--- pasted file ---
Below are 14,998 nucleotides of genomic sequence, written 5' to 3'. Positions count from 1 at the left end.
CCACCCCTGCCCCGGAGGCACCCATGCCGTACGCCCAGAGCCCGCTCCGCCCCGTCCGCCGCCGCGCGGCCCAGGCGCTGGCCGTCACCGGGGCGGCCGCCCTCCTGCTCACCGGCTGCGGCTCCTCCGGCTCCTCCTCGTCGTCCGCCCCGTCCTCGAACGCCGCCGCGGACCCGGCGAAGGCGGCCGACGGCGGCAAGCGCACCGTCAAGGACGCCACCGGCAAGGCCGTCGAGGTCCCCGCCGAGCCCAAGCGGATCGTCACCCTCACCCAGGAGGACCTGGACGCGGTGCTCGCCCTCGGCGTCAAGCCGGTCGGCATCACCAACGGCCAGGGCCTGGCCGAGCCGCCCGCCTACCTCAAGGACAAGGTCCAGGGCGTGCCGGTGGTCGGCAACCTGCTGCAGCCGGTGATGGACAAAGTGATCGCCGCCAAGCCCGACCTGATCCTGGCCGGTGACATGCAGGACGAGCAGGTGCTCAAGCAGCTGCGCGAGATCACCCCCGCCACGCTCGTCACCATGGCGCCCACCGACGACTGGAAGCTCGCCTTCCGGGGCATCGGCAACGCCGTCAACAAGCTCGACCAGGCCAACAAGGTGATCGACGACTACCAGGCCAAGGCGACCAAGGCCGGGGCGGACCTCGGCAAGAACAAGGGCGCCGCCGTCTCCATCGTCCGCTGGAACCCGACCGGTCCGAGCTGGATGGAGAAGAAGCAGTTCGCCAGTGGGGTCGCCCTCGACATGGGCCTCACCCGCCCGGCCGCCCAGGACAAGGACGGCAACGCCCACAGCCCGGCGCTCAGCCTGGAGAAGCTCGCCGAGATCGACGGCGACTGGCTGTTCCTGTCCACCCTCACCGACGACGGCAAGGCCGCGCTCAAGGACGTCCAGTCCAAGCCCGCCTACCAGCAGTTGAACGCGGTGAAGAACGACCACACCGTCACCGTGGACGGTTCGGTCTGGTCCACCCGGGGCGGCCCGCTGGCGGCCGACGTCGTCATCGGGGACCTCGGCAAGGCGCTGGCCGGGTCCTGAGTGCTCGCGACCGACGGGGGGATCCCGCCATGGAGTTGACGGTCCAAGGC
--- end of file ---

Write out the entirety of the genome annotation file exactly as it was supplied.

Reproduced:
Below are 14,998 nucleotides of genomic sequence, written 5' to 3'. Positions count from 1 at the left end.
CCACCCCTGCCCCGGAGGCACCCATGCCGTACGCCCAGAGCCCGCTCCGCCCCGTCCGCCGCCGCGCGGCCCAGGCGCTGGCCGTCACCGGGGCGGCCGCCCTCCTGCTCACCGGCTGCGGCTCCTCCGGCTCCTCCTCGTCGTCCGCCCCGTCCTCGAACGCCGCCGCGGACCCGGCGAAGGCGGCCGACGGCGGCAAGCGCACCGTCAAGGACGCCACCGGCAAGGCCGTCGAGGTCCCCGCCGAGCCCAAGCGGATCGTCACCCTCACCCAGGAGGACCTGGACGCGGTGCTCGCCCTCGGCGTCAAGCCGGTCGGCATCACCAACGGCCAGGGCCTGGCCGAGCCGCCCGCCTACCTCAAGGACAAGGTCCAGGGCGTGCCGGTGGTCGGCAACCTGCTGCAGCCGGTGATGGACAAAGTGATCGCCGCCAAGCCCGACCTGATCCTGGCCGGTGACATGCAGGACGAGCAGGTGCTCAAGCAGCTGCGCGAGATCACCCCCGCCACGCTCGTCACCATGGCGCCCACCGACGACTGGAAGCTCGCCTTCCGGGGCATCGGCAACGCCGTCAACAAGCTCGACCAGGCCAACAAGGTGATCGACGACTACCAGGCCAAGGCGACCAAGGCCGGGGCGGACCTCGGCAAGAACAAGGGCGCCGCCGTCTCCATCGTCCGCTGGAACCCGACCGGTCCGAGCTGGATGGAGAAGAAGCAGTTCGCCAGTGGGGTCGCCCTCGACATGGGCCTCACCCGCCCGGCCGCCCAGGACAAGGACGGCAACGCCCACAGCCCGGCGCTCAGCCTGGAGAAGCTCGCCGAGATCGACGGCGACTGGCTGTTCCTGTCCACCCTCACCGACGACGGCAAGGCCGCGCTCAAGGACGTCCAGTCCAAGCCCGCCTACCAGCAGTTGAACGCGGTGAAGAACGACCACACCGTCACCGTGGACGGTTCGGTCTGGTCCACCCGGGGCGGCCCGCTGGCGGCCGACGTCGTCATCGGGGACCTCGGCAAGGCGCTGGCCGGGTCCTGAGTGCTCGCGACCGACGGGGGGATCCCGCCATGGAGTTGACGGTCCAAGGC